Home Opinion and Features Time for the doctor to cut the umbilical cord

Time for the doctor to cut the umbilical cord

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Neville's Eye

Cape Town City coach Benni McCarthy. Photo: Ryan Wilkisky/BackpagePix

The new Premier Soccer League season has sprung to life and newcomer coach, Cape Town City’s Benni McCarthy, is seemingly bent on restarting his career pretty much on the same note on which he stormed the conference as a player.

Thanks to the talent scouting abilities of one Ephraim Jomo Sono many moons ago, South African football in general and the SA national squad in particular was richly blessed with the talents of a boykie from the Cape flats who went on to mesmerise the local world of football and modestly also did so abroad.

McCarthy is back on familiar terrain where he is gradually becoming the toast of the coaching classes. Thus far his four-match start has led some to outright doubt his abilities, describing his success so far as a mere fluke, while the more forgiving ones have said he is an unrehabilitated serial champion.

The magic touch that club owner John Comitis had hoped might work like a charm on his squad is starting to show. Four wins is about enough proof of that. What needs to happen now is for the competition to up its game and offer McCarthy much tougher opposition than it has done hitherto – then we can talk.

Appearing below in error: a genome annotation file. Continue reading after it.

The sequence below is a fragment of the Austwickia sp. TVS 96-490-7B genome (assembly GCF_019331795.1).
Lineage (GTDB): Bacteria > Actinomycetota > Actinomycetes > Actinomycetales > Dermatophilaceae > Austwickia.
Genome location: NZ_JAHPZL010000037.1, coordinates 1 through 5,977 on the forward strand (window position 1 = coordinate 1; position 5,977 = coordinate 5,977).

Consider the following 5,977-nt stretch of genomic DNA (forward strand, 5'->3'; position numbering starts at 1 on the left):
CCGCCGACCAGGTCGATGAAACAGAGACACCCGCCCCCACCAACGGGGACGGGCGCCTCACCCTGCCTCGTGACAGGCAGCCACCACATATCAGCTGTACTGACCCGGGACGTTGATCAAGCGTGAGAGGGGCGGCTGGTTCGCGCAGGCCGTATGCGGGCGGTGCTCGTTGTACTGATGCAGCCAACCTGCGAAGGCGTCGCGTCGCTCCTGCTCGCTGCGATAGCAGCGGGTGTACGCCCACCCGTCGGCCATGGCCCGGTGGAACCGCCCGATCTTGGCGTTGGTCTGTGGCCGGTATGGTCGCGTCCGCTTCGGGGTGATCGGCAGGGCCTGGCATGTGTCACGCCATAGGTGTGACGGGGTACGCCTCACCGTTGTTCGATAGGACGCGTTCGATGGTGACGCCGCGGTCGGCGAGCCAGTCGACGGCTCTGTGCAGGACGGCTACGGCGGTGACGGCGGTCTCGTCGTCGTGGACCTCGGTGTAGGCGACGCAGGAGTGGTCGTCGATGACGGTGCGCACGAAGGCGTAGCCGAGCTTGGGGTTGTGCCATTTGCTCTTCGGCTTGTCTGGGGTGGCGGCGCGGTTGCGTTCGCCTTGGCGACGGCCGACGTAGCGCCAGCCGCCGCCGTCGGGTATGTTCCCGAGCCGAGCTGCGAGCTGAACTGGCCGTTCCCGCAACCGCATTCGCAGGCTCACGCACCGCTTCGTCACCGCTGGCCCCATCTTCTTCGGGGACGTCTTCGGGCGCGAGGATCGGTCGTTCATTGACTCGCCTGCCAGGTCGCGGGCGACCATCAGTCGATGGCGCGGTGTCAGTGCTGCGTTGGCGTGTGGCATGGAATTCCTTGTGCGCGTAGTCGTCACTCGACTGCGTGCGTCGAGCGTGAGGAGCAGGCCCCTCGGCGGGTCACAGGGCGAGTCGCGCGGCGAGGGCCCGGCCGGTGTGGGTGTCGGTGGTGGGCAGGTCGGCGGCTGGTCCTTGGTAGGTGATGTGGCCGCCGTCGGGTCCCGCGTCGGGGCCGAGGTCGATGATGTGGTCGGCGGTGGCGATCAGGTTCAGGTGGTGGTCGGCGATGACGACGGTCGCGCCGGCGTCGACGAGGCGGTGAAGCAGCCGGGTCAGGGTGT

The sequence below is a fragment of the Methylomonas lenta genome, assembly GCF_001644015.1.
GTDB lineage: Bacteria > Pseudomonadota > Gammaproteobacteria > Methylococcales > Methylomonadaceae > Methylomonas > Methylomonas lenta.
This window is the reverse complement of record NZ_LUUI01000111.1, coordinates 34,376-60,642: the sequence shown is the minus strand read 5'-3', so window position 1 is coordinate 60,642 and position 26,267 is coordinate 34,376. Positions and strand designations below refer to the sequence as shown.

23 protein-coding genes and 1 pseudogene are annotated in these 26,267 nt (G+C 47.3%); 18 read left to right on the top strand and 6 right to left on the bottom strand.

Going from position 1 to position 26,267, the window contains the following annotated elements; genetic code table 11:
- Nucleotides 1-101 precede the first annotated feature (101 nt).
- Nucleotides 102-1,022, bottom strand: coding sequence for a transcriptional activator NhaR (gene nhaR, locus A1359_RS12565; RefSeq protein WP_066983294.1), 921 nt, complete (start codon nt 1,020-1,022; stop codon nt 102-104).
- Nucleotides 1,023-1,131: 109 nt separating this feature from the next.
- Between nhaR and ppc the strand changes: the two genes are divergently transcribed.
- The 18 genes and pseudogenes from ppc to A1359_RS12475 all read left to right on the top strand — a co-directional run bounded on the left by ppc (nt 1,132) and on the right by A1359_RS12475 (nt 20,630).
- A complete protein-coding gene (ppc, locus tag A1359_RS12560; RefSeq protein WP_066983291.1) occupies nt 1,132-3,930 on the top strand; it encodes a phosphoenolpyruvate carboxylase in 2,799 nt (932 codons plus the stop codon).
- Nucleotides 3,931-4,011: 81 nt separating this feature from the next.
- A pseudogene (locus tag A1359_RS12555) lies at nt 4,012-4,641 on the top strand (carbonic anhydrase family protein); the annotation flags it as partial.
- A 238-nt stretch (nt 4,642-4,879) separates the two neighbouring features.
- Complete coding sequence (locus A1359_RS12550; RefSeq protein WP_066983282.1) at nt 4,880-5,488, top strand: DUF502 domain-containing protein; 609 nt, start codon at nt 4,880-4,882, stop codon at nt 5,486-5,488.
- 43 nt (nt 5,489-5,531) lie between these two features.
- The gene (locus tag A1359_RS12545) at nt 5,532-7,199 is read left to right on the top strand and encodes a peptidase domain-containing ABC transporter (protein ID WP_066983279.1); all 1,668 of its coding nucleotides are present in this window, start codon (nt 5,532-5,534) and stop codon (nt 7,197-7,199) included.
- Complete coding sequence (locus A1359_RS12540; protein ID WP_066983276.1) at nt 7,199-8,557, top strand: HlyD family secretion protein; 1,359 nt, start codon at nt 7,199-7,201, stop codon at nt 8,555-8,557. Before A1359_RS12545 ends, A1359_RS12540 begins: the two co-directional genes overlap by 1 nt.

Which brings up the subject of the generation to which McCarthy belongs. He is now part of a group of former players who are cutting their teeth as team mentors. That class includes Eric Tinkler, Fadlu Davids, William Manyathi, Shaun Bartlett, Patrick Mabedi and, of late, Quinton Fortune.

Besides being pure locals, this is a young generation of coaches who are taking over the reins from a mostly ageing, imported coaching battalion that have dominated the local scene for far too long.

Which also brings up the subject of Doctor Theophilus Khumalo, the erstwhile SA football wunderkind who is the new man partly in charge of Baroka FC’s tactical manoeuvres. Khumalo has finally left his cosy perch at Naturena. It was about time. He, is for all intents and purposes, the other son to the Motaung family.

Khumalo’s claim to the Motaung clan stems from the time his father, the late Eliakim “Pro” Khumalo and world travelled Kaizer Motaung, struck out from Orlando Pirates to tackle the world with their own football club.

Eliakim’s path to a well-deserved football pension was brutally cut short by thugs in the middle 1990s. Since then it has been accepted that the Motaung family would look after the young Khumalo as remittance to Motaung’s moral debt to Khumalo Senior.

Motaung himself might be mindful of his eternal debt to his departed teammate Eliakim, and accordingly has made arrangements for the continued care of the young Khumalo in the event of his own mortality calling time on him.

So now it’s a new home in Limpopo for the Doctor. The plan is for the young Khumalo to cut his coaching teeth at a club that is small enough to appreciate his presence and not too big that a mishap might permanently cripple his ego.

You see some of the Motaung siblings might not be that welcoming to a Khumalo on their stoep after the departure of daddy dearest. Signs of that already abound elsewhere.

By the looks of it Khumalo junior is in good company. Papa Motaung, as is his duty, pulled a string or two with good partners. In time Doctor, in tandem with Benni, Quinton and Davids will be the advance guard of coaches who will take over the reins from the likes of Steve Komphela, Stuart Baxter and Gavin Hunt.

We wish him well.